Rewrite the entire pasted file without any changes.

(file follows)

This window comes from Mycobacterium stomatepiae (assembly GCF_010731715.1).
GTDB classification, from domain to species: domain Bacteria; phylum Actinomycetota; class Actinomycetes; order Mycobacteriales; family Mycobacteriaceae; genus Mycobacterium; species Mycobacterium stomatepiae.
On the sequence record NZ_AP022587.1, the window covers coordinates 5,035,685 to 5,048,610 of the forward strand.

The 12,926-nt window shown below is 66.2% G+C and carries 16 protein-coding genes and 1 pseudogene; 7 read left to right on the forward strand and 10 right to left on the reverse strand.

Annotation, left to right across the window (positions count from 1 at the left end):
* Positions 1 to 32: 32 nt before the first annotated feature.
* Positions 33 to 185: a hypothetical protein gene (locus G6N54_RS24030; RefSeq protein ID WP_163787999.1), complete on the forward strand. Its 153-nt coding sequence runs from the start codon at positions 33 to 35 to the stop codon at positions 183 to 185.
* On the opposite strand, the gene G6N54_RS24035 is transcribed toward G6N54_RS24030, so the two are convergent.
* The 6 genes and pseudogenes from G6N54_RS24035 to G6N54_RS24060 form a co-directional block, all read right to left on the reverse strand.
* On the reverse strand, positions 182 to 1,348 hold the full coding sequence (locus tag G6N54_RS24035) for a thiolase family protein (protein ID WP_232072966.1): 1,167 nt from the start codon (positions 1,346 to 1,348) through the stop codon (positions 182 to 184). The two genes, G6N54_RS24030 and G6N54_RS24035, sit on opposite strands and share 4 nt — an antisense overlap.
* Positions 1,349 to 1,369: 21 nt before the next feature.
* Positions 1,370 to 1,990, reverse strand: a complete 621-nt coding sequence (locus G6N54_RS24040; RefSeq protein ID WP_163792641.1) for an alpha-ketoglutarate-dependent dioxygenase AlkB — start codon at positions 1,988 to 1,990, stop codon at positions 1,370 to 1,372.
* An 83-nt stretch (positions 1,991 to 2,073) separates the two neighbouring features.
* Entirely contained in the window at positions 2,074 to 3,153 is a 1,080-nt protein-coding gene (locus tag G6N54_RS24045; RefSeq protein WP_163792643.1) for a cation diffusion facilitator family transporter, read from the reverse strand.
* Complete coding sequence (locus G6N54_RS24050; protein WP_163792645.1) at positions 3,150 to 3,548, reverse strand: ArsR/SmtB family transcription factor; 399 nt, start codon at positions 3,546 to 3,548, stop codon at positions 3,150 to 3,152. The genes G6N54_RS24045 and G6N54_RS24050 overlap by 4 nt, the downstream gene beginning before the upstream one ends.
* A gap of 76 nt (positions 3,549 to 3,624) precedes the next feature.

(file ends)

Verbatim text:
This window comes from Mycobacterium stomatepiae (assembly GCF_010731715.1).
GTDB classification, from domain to species: domain Bacteria; phylum Actinomycetota; class Actinomycetes; order Mycobacteriales; family Mycobacteriaceae; genus Mycobacterium; species Mycobacterium stomatepiae.
On the sequence record NZ_AP022587.1, the window covers coordinates 5,035,685 to 5,048,610 of the forward strand.

The 12,926-nt window shown below is 66.2% G+C and carries 16 protein-coding genes and 1 pseudogene; 7 read left to right on the forward strand and 10 right to left on the reverse strand.

Annotation, left to right across the window (positions count from 1 at the left end):
* Positions 1 to 32: 32 nt before the first annotated feature.
* Positions 33 to 185: a hypothetical protein gene (locus G6N54_RS24030; RefSeq protein ID WP_163787999.1), complete on the forward strand. Its 153-nt coding sequence runs from the start codon at positions 33 to 35 to the stop codon at positions 183 to 185.
* On the opposite strand, the gene G6N54_RS24035 is transcribed toward G6N54_RS24030, so the two are convergent.
* The 6 genes and pseudogenes from G6N54_RS24035 to G6N54_RS24060 form a co-directional block, all read right to left on the reverse strand.
* On the reverse strand, positions 182 to 1,348 hold the full coding sequence (locus tag G6N54_RS24035) for a thiolase family protein (protein ID WP_232072966.1): 1,167 nt from the start codon (positions 1,346 to 1,348) through the stop codon (positions 182 to 184). The two genes, G6N54_RS24030 and G6N54_RS24035, sit on opposite strands and share 4 nt — an antisense overlap.
* Positions 1,349 to 1,369: 21 nt before the next feature.
* Positions 1,370 to 1,990, reverse strand: a complete 621-nt coding sequence (locus G6N54_RS24040; RefSeq protein ID WP_163792641.1) for an alpha-ketoglutarate-dependent dioxygenase AlkB — start codon at positions 1,988 to 1,990, stop codon at positions 1,370 to 1,372.
* An 83-nt stretch (positions 1,991 to 2,073) separates the two neighbouring features.
* Entirely contained in the window at positions 2,074 to 3,153 is a 1,080-nt protein-coding gene (locus tag G6N54_RS24045; RefSeq protein WP_163792643.1) for a cation diffusion facilitator family transporter, read from the reverse strand.
* Complete coding sequence (locus G6N54_RS24050; protein WP_163792645.1) at positions 3,150 to 3,548, reverse strand: ArsR/SmtB family transcription factor; 399 nt, start codon at positions 3,546 to 3,548, stop codon at positions 3,150 to 3,152. The genes G6N54_RS24045 and G6N54_RS24050 overlap by 4 nt, the downstream gene beginning before the upstream one ends.
* A gap of 76 nt (positions 3,549 to 3,624) precedes the next feature.